Break and Social Media; Or Why I Never Left High School

Break is a time for reconnecting with old friends one has been separated from by the cruel forces of colleges in other cities. It is for catching up, meeting up, and making time for the old high school gang. Of course, this gathering is probably less absolutely vital since the advent of social media; I can keep track of Emily, Clayton, and Jen from my own computer every day I’m in Ann Arbor. And for this I am thankful. New media is excellent for staying connected (Thanks Captain Obvious). But it is also excellent for pettiness, gossip, and fighting.

In my new media essay, I talked about how new media enables a constant stream of conversation, and how that would be great, except sometimes the conversation isn’t worth having; like when a whole bunch of commenters use the space under a kitten video on YouTube to hate on Justin Beiber. I don’t like Justin much myself, but seriously guys, his fans should not all be shot along with everyone who clicked the “Dislike” button. As much as those conversations frustrate me, they are nothing compared to drama created online by people I actually know.

For example, one friend, who shall remain anonymous, told me that she uses her Twitter account to talk about how she really feels; stuff she can’t put on Facebook. I would love to explore the norms that have evolved around which statuses belong on Facebook, and which make better Tweets, but for now I’ll stay on topic. She has been having  a conflict with another girl who is a follower of her Twitter. So Girl 2 can see everything Girl 1 posts about her, all in the spirit of catharsis. Why does my first friend feel the need to express her annoyance with people on Twitter? Why does the Internet need to know? (Asked the girl currently writing a blog post about her high school friend drama)

These same friends had an all out battle on Google Plus a few months ago, like full on Cyberbully nonsense. Foursquare, that inexplicable Smartphone mechanism which allows you to “check in” to various locations (so people can track your every move?) has also played into their fights. When one girl claimed to feel ill to avoid seeing the other, she checked into places on Foursquare, contradicting her earlier assertion that she was staying home. When these two make up, Facebook is full of back and forth Wall Posts saying “I HEART YOU BEST FRIEND” and such.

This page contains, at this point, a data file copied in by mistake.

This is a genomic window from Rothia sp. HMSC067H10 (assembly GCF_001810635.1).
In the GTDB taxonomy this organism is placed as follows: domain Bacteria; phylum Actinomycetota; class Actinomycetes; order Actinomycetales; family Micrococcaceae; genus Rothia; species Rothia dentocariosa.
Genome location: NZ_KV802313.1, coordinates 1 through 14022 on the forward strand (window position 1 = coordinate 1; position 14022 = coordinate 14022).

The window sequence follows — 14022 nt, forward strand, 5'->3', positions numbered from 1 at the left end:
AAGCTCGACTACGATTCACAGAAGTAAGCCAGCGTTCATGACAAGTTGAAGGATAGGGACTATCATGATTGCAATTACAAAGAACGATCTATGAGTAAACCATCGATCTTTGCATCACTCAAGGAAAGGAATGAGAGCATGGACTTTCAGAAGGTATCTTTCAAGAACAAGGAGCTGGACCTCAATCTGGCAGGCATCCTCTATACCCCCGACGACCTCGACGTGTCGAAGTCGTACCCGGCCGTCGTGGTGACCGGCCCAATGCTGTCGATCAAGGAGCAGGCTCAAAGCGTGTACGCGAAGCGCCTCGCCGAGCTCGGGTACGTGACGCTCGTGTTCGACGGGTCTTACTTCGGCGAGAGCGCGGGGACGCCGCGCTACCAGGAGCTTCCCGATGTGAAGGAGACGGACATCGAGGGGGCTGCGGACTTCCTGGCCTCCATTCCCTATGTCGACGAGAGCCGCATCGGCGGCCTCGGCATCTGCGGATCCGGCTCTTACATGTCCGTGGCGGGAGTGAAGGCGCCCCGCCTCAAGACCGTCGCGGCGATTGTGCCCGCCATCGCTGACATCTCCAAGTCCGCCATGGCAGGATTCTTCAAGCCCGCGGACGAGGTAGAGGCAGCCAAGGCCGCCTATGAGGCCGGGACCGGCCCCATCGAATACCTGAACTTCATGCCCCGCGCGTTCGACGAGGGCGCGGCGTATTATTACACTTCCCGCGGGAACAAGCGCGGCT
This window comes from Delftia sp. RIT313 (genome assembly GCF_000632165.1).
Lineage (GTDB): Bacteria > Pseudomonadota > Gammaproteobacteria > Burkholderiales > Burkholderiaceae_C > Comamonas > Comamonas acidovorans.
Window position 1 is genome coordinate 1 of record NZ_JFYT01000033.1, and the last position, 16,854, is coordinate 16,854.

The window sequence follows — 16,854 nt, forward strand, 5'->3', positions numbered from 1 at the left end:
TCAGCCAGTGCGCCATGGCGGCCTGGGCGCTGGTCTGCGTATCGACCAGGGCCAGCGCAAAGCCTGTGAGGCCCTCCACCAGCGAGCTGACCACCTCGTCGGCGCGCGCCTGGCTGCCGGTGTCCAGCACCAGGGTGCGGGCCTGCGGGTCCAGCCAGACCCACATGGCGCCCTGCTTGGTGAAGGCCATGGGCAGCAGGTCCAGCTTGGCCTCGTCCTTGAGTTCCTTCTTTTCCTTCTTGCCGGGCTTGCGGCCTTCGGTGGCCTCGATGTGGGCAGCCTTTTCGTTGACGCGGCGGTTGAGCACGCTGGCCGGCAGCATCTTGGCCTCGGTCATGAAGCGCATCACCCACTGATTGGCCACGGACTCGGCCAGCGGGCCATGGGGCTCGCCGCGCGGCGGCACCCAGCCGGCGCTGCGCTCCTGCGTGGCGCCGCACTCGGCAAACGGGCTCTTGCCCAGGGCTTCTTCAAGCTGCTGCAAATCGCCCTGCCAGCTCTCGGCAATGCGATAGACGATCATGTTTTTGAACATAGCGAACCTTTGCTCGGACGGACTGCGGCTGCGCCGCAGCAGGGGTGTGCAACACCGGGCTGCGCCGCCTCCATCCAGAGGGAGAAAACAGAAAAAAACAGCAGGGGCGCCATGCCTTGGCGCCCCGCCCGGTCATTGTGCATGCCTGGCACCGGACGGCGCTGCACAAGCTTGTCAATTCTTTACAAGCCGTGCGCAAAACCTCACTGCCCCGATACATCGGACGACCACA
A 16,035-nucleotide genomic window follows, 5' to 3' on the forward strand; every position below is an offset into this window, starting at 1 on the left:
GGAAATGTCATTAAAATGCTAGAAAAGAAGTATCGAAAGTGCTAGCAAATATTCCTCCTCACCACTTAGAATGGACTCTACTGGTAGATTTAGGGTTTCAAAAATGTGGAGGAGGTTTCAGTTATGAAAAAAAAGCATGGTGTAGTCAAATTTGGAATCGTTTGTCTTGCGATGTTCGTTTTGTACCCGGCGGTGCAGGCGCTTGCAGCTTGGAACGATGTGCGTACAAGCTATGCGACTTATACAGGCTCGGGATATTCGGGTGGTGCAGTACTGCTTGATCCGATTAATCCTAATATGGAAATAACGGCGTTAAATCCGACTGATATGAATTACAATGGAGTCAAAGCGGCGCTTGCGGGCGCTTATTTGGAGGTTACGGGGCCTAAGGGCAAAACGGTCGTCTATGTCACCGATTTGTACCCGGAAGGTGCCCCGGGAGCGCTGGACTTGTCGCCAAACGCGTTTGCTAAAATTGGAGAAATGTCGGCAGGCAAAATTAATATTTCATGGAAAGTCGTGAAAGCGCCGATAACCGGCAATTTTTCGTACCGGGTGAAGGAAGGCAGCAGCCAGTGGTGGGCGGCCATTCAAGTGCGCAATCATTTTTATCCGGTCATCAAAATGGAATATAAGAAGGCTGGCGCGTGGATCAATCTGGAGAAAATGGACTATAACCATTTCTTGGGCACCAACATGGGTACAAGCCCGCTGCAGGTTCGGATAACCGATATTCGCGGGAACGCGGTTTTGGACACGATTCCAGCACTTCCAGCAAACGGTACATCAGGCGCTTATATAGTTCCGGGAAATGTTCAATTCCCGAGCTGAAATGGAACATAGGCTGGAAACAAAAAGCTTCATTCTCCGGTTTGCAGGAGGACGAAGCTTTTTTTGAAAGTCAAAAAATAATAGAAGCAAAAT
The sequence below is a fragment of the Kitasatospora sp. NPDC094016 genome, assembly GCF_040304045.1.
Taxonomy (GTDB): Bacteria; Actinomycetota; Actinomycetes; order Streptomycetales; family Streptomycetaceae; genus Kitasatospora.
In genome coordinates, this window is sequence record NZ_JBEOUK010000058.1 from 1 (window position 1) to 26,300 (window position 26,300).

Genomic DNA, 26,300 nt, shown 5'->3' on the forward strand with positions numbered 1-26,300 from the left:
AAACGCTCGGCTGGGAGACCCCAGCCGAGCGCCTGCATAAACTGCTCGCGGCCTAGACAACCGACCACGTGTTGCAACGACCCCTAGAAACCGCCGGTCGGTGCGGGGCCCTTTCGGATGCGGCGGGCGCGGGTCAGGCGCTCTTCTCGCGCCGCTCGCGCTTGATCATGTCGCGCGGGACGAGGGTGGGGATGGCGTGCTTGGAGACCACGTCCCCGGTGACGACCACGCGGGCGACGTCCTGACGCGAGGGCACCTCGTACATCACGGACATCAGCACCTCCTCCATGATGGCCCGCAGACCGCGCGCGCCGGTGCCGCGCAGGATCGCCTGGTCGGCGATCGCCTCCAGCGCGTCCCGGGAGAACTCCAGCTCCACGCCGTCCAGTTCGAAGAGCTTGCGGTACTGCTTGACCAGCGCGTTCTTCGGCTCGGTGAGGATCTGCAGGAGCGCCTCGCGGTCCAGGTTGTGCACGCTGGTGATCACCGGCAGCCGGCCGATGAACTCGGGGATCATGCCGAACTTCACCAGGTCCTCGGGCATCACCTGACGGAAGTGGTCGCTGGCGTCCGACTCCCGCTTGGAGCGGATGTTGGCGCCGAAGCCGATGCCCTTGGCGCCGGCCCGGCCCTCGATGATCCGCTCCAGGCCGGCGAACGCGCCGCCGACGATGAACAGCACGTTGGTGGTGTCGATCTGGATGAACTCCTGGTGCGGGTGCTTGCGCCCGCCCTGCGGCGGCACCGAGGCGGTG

Why am I chronicling such utter nonsense? Well, honestly, because I’m frustrated, and like Girl 1, I feel better when I put my frustrations on the Internet (Someone should study this. Seriously.) and I know neither of my friends are likely to stumble upon this particular corner  of WordPress. Also, I think examining what new media is being used for, and the new ways people can fight, and express themselves, is interesting. Before all of this media, would my friends even be fighting? Probably. But maybe they would have to confront each other head on, rather than resorting to the cloak and dagger dance of social media.

One thought to “Break and Social Media; Or Why I Never Left High School”

  1. I admit that I went to go find the “Like” button for this post. Fail. I understand your kind of moral dichotomy…I too am dumbfounded by some of the things people feel the need to post, but somehow can’t stop myself from reading their dumb posts! I guess that would make a good new years resolution, huh? Haha, we’re in a vicious cycle here.

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